FIG. 7 is a schematic representation showing the wings of the spinous process fixation plates in the folded position prior to installation with respect to the spinous process bone.

DETAILED DESCRIPTION OF THE INVENTION

Figure 1 is a perspective view of the spinous process plates in an assembled orientation with the vertebrae and disc removed for clarity. As shown the spinous process bone fixation device includes a partially threaded bolt 2 having an enlarged bolt head 4 at one end and an engaging surface at the opposite end. The bolt 2 also includes a threaded portion 6 that extends from the head 4 partially along the length of the bolt 2. The device also includes a contralateral fixation plate 30A and an ipsilateral fixation plate 30B. Plates 30A and 30B are identical in construction. The device further includes a deployment nut 8, a lag nut 10 and a locking nut 12.

Figure 2 is a top view of the spinous process fixation plate in operative engagement with the spinous process bone 1. The top surface of the contralateral fixation plate 30A engages the spinous process bonel and the ipsilateral fixation plate 30B engages the spinous process bone form the opposite side. Head 4 of bolt 2 and deployment screw 8 retain contralateral plate 30A in position and deployment nut 8 and lag nut 10 secure ipsilateral fixation plate 3 OB. In addition, a lock nut 12 serves to maintain the components in a fixed relationship.

Figure 3 is a top perspective view and Figure 4 is a side perspective view of one of the two spinous process fixation plates, the contraleteral 30 A and the ipsilateral 30B. Each fixation plate includes a first wing portion 32 and a second wing portion 34. The top surface of each which portion includes a series of teeth 36. In addition both the first wing portion 32 and the second wing portion 34 include a plurality of threaded apertures 38 to permit additional anchoring of the fixation plates to the spinous process bone 1 and or to one another. The top surfaces of wing portions 32 and 34 also include beveled surfaces 40 to facilitate the seating of deployment nut 8. Both the first and second wing portions each include a pair of apertures that when brought into alignment are configured to receive pivot elements 42 to allow the wings to pivot with respect to one another. Pivot elements 42 are formed as apertures and pins that are formed as threaded in pin members, molded parts, rivets, or the like. Each of the wing portions 32 and 34 include an offset portion 44 that allows for multiple levels of fixation to be addressed thereby negating the problem of plate overlap.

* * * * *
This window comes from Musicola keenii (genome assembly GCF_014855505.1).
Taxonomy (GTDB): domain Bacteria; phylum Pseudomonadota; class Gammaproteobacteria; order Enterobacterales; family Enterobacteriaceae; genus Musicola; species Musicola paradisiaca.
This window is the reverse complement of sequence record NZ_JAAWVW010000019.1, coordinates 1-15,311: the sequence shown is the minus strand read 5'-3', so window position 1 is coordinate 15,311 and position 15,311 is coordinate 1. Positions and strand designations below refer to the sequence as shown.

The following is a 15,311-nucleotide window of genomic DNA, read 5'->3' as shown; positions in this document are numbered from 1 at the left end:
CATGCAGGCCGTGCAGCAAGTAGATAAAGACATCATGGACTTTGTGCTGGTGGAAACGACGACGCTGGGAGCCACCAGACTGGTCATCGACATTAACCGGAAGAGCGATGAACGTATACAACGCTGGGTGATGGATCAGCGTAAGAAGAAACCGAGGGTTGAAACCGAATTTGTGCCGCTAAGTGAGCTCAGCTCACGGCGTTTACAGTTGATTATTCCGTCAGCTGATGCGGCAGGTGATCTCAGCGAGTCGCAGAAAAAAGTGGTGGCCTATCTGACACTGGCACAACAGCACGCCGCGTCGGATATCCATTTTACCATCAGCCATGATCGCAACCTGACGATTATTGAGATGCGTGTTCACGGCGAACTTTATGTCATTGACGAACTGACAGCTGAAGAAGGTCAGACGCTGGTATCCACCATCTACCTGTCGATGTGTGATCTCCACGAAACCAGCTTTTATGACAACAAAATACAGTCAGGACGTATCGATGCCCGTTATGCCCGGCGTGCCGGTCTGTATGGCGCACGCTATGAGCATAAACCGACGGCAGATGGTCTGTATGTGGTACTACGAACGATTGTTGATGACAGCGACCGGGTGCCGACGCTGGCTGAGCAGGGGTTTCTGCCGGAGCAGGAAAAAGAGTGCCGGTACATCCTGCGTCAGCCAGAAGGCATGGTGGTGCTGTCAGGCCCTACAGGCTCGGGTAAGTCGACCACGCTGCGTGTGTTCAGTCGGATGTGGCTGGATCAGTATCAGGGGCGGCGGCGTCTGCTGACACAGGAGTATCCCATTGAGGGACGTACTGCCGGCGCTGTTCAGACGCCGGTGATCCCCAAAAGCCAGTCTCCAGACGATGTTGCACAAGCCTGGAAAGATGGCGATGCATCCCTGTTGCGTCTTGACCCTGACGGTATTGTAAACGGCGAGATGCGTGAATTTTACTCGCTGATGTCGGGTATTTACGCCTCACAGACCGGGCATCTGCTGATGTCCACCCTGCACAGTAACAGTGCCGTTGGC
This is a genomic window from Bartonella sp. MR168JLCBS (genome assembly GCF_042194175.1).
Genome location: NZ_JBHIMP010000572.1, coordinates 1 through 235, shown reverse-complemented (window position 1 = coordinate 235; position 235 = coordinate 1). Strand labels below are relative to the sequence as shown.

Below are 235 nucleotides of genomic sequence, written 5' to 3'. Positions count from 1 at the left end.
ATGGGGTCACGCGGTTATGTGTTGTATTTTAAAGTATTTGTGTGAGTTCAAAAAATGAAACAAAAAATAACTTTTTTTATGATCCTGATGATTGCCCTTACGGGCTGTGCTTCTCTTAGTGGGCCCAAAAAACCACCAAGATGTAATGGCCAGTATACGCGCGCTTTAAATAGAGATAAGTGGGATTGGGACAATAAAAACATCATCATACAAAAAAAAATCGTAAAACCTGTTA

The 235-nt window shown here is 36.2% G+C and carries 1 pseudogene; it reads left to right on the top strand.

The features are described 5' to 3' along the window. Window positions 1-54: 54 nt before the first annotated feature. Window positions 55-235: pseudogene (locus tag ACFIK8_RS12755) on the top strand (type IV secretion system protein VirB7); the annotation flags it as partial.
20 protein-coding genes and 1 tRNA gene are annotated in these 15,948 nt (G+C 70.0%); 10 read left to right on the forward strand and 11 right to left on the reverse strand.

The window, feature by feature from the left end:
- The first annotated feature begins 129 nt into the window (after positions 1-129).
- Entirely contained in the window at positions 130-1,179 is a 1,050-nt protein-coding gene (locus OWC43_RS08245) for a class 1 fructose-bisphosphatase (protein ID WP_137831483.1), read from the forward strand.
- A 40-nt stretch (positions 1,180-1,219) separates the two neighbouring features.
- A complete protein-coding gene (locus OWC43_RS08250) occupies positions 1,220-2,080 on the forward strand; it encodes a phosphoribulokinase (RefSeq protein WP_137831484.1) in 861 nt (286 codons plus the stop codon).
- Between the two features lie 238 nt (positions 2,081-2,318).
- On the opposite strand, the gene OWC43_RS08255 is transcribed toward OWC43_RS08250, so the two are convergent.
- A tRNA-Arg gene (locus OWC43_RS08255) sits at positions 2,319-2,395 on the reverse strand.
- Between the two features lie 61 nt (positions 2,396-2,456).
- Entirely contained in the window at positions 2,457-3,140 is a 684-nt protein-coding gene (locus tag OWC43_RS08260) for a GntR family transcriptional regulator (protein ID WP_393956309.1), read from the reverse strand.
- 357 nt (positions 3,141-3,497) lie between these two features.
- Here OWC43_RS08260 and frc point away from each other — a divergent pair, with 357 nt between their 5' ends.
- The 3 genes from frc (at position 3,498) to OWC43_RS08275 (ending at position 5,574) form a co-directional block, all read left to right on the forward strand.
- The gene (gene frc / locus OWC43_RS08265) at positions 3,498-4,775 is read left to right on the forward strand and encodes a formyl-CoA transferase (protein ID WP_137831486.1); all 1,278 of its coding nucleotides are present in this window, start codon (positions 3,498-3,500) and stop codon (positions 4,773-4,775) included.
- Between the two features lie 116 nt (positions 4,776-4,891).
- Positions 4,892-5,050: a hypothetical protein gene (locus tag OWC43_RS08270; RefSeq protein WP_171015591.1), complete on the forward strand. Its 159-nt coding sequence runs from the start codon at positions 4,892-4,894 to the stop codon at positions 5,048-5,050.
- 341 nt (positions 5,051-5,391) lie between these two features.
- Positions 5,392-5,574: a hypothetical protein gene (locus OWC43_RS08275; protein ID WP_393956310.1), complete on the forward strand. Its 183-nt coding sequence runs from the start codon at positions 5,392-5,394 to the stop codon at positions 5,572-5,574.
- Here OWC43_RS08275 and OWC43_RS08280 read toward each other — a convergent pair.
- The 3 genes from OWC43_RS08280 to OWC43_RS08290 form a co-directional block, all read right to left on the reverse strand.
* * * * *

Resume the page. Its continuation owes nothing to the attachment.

Figures 5A and 5B are top perspective views of the first wing portion 32 and second wing portion 34 of the spinous fixation plate (30A and 30B) that are shown separately for purposes of clarity. As shown, the top surfaces of first portion 32 and second portion 34 each include teeth 36. The threaded apertures 38 are available for optional use to fasten the fixation device into the spinous process bone and or from one plate to another. In the assembled position threaded apertures 38 on spinous fixation plates 3 OA and 3 OB are in alignment with one another and can be joined together through a hole formed in the spinous process bone. First wing portion 32 has three recesses 40 and second wing portion 34 has one recess that are configured to engaged and properly seat deployment nut 8. Each wing member has a generally U shaped end having a bottom wall connected to a pair of parallel side walls. The legs of the U shaped end are sized such side walls of the U shaped member on wing 34 telescope within the side walls of the U shaped member 32. Each U shaped end includes a pair of apertures, each formed on the side walls that are sized and configured to be brought into alignment for receipt of pivot elements 42. Each of the wing portions 32 and 34 include an offset portion 44 that allows for multiple levels of fixation to be addressed thereby negating the problem of plate overlap.

Figures 5C and 5D are bottom perspective views of the first wing portion 32 and second wing portion 34 of the spinous fixation plate (30A and 30B) that are shown separately for purposes of clarity. As shown, the bottom surfaces of first portion 32 and second portion 34 are smooth. First wing portion 32 has three recesses 46 and second wing portion 34 has one recess 46 that are configured to engaged and properly seat bolt head 4 to contralateral fixation plate 30A and lag nut 10 on ipsilateral fixation plate 30B. Also shown as apertures 38, pivot members 42, and offsets 44 which have been previously described. Figure 6 is a perspective view of a partially threaded bolt 2 used to deliver and retain the spinous process fixation plates in position. Bolt 2 includes a partially threaded portion 6 and a bolt head 4 formed on the end of the bolt.

Figure 7 is a schematic representation showing the wings 32 and 34 of the spinous process fixation plates 3 OA and 30 B in the folded position prior to final installation with respect to the spinous process bone.